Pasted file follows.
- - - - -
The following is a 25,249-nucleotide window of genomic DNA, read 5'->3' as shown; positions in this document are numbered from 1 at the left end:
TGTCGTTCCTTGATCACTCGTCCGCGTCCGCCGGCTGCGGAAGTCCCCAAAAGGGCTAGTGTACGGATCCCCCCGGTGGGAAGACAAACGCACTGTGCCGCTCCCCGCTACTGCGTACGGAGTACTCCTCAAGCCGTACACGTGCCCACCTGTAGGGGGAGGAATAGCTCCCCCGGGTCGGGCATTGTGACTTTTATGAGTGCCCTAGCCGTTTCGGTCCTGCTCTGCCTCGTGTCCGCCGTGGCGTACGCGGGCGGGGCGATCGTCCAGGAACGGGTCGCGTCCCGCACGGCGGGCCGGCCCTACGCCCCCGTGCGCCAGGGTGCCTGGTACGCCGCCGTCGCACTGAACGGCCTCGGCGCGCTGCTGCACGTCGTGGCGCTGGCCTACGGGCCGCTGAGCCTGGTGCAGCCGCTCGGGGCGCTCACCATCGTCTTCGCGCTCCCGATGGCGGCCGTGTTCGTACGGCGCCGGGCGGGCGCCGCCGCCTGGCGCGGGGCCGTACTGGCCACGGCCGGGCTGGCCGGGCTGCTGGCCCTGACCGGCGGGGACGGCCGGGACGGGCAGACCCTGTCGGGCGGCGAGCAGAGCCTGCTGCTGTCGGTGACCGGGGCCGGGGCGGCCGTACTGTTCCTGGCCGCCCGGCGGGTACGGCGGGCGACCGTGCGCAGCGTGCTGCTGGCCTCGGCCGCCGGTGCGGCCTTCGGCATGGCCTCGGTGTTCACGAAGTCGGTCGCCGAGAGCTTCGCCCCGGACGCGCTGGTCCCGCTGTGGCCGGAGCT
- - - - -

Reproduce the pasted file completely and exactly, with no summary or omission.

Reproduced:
The following is a 25,249-nucleotide window of genomic DNA, read 5'->3' as shown; positions in this document are numbered from 1 at the left end:
TGTCGTTCCTTGATCACTCGTCCGCGTCCGCCGGCTGCGGAAGTCCCCAAAAGGGCTAGTGTACGGATCCCCCCGGTGGGAAGACAAACGCACTGTGCCGCTCCCCGCTACTGCGTACGGAGTACTCCTCAAGCCGTACACGTGCCCACCTGTAGGGGGAGGAATAGCTCCCCCGGGTCGGGCATTGTGACTTTTATGAGTGCCCTAGCCGTTTCGGTCCTGCTCTGCCTCGTGTCCGCCGTGGCGTACGCGGGCGGGGCGATCGTCCAGGAACGGGTCGCGTCCCGCACGGCGGGCCGGCCCTACGCCCCCGTGCGCCAGGGTGCCTGGTACGCCGCCGTCGCACTGAACGGCCTCGGCGCGCTGCTGCACGTCGTGGCGCTGGCCTACGGGCCGCTGAGCCTGGTGCAGCCGCTCGGGGCGCTCACCATCGTCTTCGCGCTCCCGATGGCGGCCGTGTTCGTACGGCGCCGGGCGGGCGCCGCCGCCTGGCGCGGGGCCGTACTGGCCACGGCCGGGCTGGCCGGGCTGCTGGCCCTGACCGGCGGGGACGGCCGGGACGGGCAGACCCTGTCGGGCGGCGAGCAGAGCCTGCTGCTGTCGGTGACCGGGGCCGGGGCGGCCGTACTGTTCCTGGCCGCCCGGCGGGTACGGCGGGCGACCGTGCGCAGCGTGCTGCTGGCCTCGGCCGCCGGTGCGGCCTTCGGCATGGCCTCGGTGTTCACGAAGTCGGTCGCCGAGAGCTTCGCCCCGGACGCGCTGGTCCCGCTGTGGCCGGAGCT